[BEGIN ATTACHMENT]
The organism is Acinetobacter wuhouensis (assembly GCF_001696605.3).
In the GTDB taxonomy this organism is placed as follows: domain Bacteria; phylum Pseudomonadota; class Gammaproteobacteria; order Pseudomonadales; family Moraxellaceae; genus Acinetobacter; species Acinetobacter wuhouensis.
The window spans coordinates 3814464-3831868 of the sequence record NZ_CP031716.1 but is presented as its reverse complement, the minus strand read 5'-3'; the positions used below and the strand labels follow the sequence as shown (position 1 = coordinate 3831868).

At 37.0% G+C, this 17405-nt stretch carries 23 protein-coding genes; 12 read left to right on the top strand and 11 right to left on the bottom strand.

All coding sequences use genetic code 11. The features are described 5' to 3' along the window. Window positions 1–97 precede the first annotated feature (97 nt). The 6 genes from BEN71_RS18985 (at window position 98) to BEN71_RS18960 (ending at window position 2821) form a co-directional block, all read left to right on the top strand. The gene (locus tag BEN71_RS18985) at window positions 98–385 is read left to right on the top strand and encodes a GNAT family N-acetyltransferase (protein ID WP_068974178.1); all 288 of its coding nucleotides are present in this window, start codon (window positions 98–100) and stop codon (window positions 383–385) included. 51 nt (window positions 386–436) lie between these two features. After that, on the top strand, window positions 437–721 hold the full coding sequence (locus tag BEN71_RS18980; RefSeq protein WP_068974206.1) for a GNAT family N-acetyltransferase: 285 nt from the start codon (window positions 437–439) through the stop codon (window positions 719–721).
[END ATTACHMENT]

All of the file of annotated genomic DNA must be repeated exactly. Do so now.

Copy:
The organism is Acinetobacter wuhouensis (assembly GCF_001696605.3).
In the GTDB taxonomy this organism is placed as follows: domain Bacteria; phylum Pseudomonadota; class Gammaproteobacteria; order Pseudomonadales; family Moraxellaceae; genus Acinetobacter; species Acinetobacter wuhouensis.
The window spans coordinates 3814464-3831868 of the sequence record NZ_CP031716.1 but is presented as its reverse complement, the minus strand read 5'-3'; the positions used below and the strand labels follow the sequence as shown (position 1 = coordinate 3831868).

At 37.0% G+C, this 17405-nt stretch carries 23 protein-coding genes; 12 read left to right on the top strand and 11 right to left on the bottom strand.

All coding sequences use genetic code 11. The features are described 5' to 3' along the window. Window positions 1–97 precede the first annotated feature (97 nt). The 6 genes from BEN71_RS18985 (at window position 98) to BEN71_RS18960 (ending at window position 2821) form a co-directional block, all read left to right on the top strand. The gene (locus tag BEN71_RS18985) at window positions 98–385 is read left to right on the top strand and encodes a GNAT family N-acetyltransferase (protein ID WP_068974178.1); all 288 of its coding nucleotides are present in this window, start codon (window positions 98–100) and stop codon (window positions 383–385) included. 51 nt (window positions 386–436) lie between these two features. After that, on the top strand, window positions 437–721 hold the full coding sequence (locus tag BEN71_RS18980; RefSeq protein WP_068974206.1) for a GNAT family N-acetyltransferase: 285 nt from the start codon (window positions 437–439) through the stop codon (window positions 719–721).